The Consequences of Marriage for African Americans: A Comprehensive Literature Review

The Consequences of Marriage for African Americans: A Comprehensive Literature Review

Lorraine Blackman, Obie Clayton, Norval Glenn, Linda Malone-Colón and Alex Roberts

Institute for American Values, 2005 - 72 pages

Scholars still lack a comprehensive understanding of the consequences of marriage for African Americans. This report seeks to close that knowledge gap.

Subjects: Marriage, African-American Marriage

More by: Lorraine Blackman, Obie Clayton, Norval Glenn, Linda Malone-Colón and Alex Roberts

Additional Information

Executive Summary

In recent decades the proportion of African Americans who live in married-couple families has declined sharply. Some argue that this decline has serious negative consequences for the well-being of African Americans. Others argue that marital trends in Black America primarily derive from other, more important trends – such as economic trends and patterns of racism – and therefore are not, in and of themselves, especially alarming or important.

While these debates continue – sometimes heatedly, often controversially, and in most cases passionately – scholars still lack a comprehensive understanding of the consequences of marriage for African Americans specifically. To our knowledge, no systematic scholarly review of the issue has been carried out.

The purpose of this report is to begin to close this knowledge gap. We address four main questions.

Four Major Questions

  1. What are the economic, psychosocial, and health-related consequences of marriage for African American men, women, and children?
  2. Do the consequences of marriage differ for Blacks and Whites?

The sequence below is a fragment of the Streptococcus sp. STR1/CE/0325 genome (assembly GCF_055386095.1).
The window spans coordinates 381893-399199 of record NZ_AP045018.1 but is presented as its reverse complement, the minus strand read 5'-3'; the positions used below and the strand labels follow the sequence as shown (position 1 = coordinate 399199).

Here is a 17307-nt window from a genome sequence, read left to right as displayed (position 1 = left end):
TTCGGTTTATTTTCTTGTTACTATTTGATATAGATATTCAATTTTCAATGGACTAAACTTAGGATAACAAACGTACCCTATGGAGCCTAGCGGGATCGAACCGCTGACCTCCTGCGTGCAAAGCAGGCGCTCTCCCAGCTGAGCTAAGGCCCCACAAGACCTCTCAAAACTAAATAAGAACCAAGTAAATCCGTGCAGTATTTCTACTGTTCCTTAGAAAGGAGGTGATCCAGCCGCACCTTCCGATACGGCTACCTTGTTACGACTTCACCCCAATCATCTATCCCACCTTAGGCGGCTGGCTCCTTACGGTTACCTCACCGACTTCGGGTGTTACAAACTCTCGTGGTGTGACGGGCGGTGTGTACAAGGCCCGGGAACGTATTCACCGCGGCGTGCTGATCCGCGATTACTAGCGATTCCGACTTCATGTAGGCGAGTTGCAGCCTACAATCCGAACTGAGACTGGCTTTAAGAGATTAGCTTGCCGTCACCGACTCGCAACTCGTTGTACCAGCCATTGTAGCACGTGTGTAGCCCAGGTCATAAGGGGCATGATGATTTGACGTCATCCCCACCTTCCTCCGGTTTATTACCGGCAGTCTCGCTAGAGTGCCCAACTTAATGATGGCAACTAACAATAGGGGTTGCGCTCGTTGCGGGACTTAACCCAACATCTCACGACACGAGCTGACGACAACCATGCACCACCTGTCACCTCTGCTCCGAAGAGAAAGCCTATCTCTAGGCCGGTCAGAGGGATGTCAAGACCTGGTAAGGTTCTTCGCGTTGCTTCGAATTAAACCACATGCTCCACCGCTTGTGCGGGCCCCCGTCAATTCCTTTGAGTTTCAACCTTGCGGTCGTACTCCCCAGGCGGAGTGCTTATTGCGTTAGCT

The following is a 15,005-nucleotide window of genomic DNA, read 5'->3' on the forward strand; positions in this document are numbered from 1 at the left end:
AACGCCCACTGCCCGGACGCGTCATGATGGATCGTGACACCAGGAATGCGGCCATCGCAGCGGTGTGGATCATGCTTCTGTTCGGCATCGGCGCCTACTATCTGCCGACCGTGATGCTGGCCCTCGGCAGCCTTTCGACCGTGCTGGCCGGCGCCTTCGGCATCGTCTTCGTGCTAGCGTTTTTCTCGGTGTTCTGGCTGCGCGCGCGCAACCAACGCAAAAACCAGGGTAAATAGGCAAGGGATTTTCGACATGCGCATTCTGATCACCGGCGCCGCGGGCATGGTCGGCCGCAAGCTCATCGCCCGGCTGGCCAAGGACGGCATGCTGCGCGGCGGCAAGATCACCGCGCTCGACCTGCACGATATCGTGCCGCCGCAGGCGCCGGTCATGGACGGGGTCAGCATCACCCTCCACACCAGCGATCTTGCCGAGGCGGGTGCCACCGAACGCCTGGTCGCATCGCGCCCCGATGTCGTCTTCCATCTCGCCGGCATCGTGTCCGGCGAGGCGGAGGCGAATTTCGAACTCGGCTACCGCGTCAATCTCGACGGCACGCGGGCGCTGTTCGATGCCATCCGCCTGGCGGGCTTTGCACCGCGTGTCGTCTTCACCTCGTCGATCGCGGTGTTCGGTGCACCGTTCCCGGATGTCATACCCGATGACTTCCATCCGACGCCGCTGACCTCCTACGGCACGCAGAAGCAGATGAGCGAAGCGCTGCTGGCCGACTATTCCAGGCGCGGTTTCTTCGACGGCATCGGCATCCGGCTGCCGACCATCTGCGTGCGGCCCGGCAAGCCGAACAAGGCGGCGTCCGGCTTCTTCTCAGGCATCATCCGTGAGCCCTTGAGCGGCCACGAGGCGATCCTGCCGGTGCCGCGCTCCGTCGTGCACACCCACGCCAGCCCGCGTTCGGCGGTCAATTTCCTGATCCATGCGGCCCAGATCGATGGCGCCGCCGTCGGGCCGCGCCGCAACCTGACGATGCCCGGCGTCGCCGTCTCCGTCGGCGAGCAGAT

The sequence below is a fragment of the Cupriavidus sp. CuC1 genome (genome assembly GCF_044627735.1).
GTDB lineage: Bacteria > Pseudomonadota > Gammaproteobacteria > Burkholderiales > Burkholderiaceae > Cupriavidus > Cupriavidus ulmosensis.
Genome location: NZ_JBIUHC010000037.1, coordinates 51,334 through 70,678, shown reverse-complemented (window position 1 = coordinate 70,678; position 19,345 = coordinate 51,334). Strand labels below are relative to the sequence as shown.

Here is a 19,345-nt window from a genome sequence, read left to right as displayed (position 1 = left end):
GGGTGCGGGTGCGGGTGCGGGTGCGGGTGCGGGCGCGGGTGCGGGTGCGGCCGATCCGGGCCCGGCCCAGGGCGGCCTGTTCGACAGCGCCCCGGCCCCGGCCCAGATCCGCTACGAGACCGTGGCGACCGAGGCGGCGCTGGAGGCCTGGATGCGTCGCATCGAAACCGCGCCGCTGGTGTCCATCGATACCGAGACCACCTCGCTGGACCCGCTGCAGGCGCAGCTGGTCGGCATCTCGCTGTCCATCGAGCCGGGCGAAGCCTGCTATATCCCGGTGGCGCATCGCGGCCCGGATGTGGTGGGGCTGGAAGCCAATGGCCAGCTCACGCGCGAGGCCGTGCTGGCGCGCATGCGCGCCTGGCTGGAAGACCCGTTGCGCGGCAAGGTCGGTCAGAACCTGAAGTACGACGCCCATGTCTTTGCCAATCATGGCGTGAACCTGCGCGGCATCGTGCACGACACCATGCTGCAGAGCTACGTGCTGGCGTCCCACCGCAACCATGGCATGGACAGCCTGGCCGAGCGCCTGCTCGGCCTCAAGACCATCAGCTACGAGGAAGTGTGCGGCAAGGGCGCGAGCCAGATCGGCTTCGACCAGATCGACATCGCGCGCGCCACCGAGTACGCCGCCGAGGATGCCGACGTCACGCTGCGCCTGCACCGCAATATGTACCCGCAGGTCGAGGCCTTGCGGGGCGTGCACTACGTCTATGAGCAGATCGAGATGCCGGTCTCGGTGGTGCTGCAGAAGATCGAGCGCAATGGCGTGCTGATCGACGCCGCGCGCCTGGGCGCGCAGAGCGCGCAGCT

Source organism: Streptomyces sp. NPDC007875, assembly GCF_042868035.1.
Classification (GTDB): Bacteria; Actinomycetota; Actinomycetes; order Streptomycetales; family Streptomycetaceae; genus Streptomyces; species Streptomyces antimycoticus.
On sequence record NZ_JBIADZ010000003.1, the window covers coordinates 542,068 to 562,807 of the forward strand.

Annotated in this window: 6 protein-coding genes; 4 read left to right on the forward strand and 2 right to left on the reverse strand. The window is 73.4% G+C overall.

3. If racial differences exist, what explains these differences?
  4. What are the policy implications of these findings?

To answer these questions, we conducted a comprehensive review of scholarly articles, reports, and books focusing in part on the consequences of marriage for African Americans published from 1990 through 2004. We also conducted new research specifically for this report, using survey data collected from 1973 through 2002 by the American General Social Surveys, conducted by the National Opinion Research Center at the University of Chicago.

Based on this review of the academic literature and our new research, we present the following ten major findings.

Ten Major Findings

  1. Marriage clearly appears to promote the economic, social, familial, and psychological well-being of African American men and women. Even when studies control for a wide range of variables, they consistently find that married Black adults, compared to those who are unmarried, have more income, are less likely to face poverty, and are more likely to be happy. Marriage also appears to promote better family functioning for African Americans. At the same time, the evidence generally suggests that Black adults derive little benefit from marriage in terms of physical health.
  2. While both Black men and Black women receive a marriage premium, this premium in most cases appears to be larger for men. Put a bit differently, Black women overall seem to receive less benefit from marriage than do Black men. This gender gap is especially pronounced in the areas of family life and physical health. In fact, married Black women actually report poorer health than do unmarried Black women. The one exception to this pattern is in the economic domain, where Black men and women appear to benefit comparably from marriage.
  3. Economically, marriage appears to benefit Blacks more than Whites. In part because marriage often means an additional wage earner for the family, and in part because marriage typically increases the income and the economic productivity of individuals, married-couple Black families have far more income, and are far less likely to live in poverty, than other Black families. This economic premium stemming from marriage is comparably larger for Blacks than for Whites. In general, marriage appears to contribute greatly to the economic well-being of African American families.
  4. Overall, Black women appear to benefit from marriage substantially less than do White women. By contrast, the differences in the benefit from marriage between Black men and White men appear in most cases to be minimal.